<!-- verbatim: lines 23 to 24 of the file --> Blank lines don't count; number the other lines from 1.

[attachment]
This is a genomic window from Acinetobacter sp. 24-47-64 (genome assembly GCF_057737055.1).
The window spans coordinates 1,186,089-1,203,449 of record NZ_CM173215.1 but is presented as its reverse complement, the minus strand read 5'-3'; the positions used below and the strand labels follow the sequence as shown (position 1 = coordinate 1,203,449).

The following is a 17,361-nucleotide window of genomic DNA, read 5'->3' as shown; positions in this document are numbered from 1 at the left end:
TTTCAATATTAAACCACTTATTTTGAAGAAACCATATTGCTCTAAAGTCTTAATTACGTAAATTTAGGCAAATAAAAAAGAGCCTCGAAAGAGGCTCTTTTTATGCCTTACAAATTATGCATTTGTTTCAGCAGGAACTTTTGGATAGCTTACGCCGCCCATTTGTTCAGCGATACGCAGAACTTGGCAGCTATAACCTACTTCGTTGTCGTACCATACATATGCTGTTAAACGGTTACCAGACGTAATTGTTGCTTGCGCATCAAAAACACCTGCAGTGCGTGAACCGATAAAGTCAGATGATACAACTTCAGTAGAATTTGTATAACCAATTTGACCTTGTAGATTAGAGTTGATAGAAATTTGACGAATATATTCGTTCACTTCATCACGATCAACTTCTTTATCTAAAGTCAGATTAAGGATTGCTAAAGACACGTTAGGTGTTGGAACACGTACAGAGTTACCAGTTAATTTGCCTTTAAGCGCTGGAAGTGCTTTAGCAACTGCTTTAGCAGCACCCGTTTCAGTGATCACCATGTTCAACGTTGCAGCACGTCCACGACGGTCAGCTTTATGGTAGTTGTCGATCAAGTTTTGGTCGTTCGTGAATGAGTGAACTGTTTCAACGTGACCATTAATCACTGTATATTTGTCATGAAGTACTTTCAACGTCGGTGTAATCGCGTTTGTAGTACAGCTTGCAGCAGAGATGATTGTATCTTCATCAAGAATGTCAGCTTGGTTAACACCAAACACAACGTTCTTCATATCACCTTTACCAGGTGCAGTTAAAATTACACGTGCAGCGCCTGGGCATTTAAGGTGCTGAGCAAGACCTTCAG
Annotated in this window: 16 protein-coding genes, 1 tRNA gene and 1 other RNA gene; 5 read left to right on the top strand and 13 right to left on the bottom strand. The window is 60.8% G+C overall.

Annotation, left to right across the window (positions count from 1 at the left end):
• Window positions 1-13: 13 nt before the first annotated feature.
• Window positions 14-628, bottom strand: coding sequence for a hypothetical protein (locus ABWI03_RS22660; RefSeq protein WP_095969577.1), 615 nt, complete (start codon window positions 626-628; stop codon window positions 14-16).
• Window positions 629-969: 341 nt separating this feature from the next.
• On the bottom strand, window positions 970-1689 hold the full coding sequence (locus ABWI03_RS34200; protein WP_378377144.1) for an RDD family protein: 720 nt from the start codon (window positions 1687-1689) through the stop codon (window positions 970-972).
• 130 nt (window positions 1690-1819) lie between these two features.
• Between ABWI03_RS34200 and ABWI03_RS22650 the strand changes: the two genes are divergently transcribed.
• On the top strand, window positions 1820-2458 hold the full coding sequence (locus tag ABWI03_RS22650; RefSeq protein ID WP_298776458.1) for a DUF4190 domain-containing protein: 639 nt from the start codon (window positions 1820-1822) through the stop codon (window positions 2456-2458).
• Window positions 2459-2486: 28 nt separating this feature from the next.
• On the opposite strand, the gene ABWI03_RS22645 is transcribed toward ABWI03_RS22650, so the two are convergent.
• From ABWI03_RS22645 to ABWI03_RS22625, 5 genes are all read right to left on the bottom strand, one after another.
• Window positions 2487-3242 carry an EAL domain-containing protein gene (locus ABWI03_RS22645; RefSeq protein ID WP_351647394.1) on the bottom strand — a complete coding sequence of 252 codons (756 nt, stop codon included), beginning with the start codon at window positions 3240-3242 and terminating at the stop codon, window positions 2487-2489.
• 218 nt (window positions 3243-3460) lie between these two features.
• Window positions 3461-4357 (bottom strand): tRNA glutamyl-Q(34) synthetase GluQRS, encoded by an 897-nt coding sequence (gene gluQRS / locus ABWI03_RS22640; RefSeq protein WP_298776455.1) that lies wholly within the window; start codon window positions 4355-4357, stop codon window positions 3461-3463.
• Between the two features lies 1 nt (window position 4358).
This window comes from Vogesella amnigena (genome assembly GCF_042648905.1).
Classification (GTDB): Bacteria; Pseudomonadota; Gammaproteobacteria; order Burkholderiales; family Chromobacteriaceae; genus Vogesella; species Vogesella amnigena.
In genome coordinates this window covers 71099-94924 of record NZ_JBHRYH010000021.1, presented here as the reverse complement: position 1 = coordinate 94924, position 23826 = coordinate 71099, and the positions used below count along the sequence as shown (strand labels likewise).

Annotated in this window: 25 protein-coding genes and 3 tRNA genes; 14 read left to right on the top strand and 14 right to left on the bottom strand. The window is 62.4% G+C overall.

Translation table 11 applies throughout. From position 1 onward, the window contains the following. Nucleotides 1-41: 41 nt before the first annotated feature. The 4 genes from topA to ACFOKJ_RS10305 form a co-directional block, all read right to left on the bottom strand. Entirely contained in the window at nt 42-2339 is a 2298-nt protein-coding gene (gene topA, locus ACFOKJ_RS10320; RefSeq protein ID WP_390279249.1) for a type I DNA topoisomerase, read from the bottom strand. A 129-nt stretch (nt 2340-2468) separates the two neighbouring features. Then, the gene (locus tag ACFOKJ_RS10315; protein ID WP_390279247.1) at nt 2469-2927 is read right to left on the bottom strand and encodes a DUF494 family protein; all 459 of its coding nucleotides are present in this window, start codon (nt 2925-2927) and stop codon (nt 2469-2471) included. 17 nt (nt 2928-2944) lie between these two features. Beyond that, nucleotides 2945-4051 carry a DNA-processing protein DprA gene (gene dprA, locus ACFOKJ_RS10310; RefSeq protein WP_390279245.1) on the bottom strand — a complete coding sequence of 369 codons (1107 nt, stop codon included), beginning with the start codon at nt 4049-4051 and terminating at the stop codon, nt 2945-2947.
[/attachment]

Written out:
In genome coordinates this window covers 71099-94924 of record NZ_JBHRYH010000021.1, presented here as the reverse complement: position 1 = coordinate 94924, position 23826 = coordinate 71099, and the positions used below count along the sequence as shown (strand labels likewise).

Annotated in this window: 25 protein-coding genes and 3 tRNA genes; 14 read left to right on the top strand and 14 right to left on the bottom strand. The window is 62.4% G+C overall.